Polysomnography (PSG) is a study or test done while you're fully asleep. Your doctor will observe you as you sleep, record data about your sleep patterns, and identify any sleep disorders. Your doctor will measure the following during PSG to help chart your sleep cycles:
skeletal muscle activity
blood oxygen levels
PSG registers your body's shifts between the two stages of sleep, which are rapid eye movement (REM) sleep, and non-rapid eye movement (non-REM) sleep. Non-REM sleep is divided into "light sleep" and "deep sleep" phases.
During REM sleep, your brain activity is high, but only your eyes and breathing muscles are active. This is the stage in which you dream. Non-REM sleep involves slower brain activity. A person without a sleep disorder will switch between non-REM and REM sleep about every 90 minutes, experiencing four to six sleep cycles per night.
Observing your sleep cycles, along with your body's reactions to the changes in these cycles, can help identify disruptions in your sleep patterns.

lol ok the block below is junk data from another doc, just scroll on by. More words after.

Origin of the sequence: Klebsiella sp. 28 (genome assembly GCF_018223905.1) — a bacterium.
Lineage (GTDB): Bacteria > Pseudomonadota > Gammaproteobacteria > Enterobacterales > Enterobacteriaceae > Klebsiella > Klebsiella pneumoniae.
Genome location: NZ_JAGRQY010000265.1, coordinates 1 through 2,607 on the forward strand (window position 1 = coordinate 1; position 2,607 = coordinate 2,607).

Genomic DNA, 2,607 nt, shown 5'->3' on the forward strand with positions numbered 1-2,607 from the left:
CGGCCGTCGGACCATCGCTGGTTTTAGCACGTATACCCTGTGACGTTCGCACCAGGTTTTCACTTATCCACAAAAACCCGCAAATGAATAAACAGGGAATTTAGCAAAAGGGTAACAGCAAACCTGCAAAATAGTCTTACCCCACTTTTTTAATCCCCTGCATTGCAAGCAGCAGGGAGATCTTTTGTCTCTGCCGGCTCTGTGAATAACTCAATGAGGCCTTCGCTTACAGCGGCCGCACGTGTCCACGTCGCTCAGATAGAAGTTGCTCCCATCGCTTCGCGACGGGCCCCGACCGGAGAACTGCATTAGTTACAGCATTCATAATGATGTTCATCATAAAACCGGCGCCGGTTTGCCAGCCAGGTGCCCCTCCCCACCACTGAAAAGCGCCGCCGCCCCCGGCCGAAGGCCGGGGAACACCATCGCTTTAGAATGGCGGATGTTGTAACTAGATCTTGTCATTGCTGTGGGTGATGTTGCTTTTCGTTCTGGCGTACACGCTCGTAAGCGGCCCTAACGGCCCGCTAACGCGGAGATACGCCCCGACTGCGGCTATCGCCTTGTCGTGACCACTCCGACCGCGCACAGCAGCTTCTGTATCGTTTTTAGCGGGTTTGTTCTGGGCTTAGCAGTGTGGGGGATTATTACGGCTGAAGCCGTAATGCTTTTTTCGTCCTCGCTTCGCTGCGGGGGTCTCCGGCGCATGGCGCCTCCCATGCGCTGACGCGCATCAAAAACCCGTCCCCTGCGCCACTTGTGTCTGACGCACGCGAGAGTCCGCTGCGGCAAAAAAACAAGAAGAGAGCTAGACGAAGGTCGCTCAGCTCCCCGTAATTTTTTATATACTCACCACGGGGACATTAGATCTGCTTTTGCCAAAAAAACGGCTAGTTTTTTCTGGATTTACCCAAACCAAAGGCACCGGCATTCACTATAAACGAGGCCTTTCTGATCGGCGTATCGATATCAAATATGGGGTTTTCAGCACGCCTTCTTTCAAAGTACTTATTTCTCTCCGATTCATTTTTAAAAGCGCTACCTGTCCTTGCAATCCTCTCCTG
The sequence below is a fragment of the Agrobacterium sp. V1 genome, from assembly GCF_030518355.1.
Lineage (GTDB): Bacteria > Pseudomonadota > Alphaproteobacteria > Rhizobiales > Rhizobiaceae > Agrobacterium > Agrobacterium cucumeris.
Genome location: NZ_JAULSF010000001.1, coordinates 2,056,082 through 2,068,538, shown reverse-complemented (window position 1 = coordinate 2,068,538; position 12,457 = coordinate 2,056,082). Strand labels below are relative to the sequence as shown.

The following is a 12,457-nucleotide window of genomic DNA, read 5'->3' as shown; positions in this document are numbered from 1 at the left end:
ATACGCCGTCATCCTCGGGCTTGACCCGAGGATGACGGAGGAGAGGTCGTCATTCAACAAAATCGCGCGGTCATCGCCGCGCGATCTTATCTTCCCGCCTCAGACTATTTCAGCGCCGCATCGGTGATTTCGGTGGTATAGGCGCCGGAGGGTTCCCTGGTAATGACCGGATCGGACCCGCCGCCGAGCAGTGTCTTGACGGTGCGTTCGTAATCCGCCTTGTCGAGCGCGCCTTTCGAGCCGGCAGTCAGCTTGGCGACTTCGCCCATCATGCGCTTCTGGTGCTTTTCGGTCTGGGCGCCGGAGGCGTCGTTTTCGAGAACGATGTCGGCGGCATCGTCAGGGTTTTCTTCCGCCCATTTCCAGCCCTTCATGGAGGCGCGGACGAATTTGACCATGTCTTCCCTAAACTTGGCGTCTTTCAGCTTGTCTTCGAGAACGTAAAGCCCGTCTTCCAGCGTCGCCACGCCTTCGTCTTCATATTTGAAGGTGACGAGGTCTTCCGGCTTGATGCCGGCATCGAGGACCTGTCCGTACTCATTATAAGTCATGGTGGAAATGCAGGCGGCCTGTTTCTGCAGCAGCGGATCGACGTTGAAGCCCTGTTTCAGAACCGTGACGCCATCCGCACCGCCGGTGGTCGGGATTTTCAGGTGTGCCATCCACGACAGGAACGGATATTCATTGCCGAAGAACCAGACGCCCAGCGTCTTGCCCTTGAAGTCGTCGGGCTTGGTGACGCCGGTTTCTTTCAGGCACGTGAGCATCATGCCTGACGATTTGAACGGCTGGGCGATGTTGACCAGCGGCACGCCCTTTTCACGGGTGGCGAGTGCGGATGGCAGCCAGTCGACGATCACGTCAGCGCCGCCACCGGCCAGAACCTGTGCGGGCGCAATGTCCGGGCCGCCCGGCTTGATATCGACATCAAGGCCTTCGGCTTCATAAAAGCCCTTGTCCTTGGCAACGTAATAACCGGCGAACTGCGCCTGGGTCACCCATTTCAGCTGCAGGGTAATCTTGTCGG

Your doctor can use PSG to diagnose sleep disorders. It often evaluates for symptoms of sleep apnea, a disorder in which breathing constantly stops and restarts during sleep. The symptoms of sleep apnea include:
sleepiness during the day despite having rested
ongoing and loud snoring
periods of holding your breath during sleep, which are followed by gasps for air
frequent episodes of waking up during the night
Polysomnography can also help your doctor diagnose the following sleep disorders:
narcolepsy, which involves extreme drowsiness and "sleep attacks" during the day
sleep-related seizure disorders
periodic limb movement disorder or restless leg syndrome, which involves uncontrolled flexing and extension of the legs while asleep
REM sleep behavior disorder, which involves acting out dreams while asleep
chronic insomnia, which involves having difficulty falling asleep or remaining asleep
The National Heart, Lung, and Blood Institute (NHLBI) warns that if sleep disorders go untreated, they raise your risk of heart disease, high blood pressure, and stroke. There's also a link between sleep disorders and an increased risk of injuries related to falling and car accidents.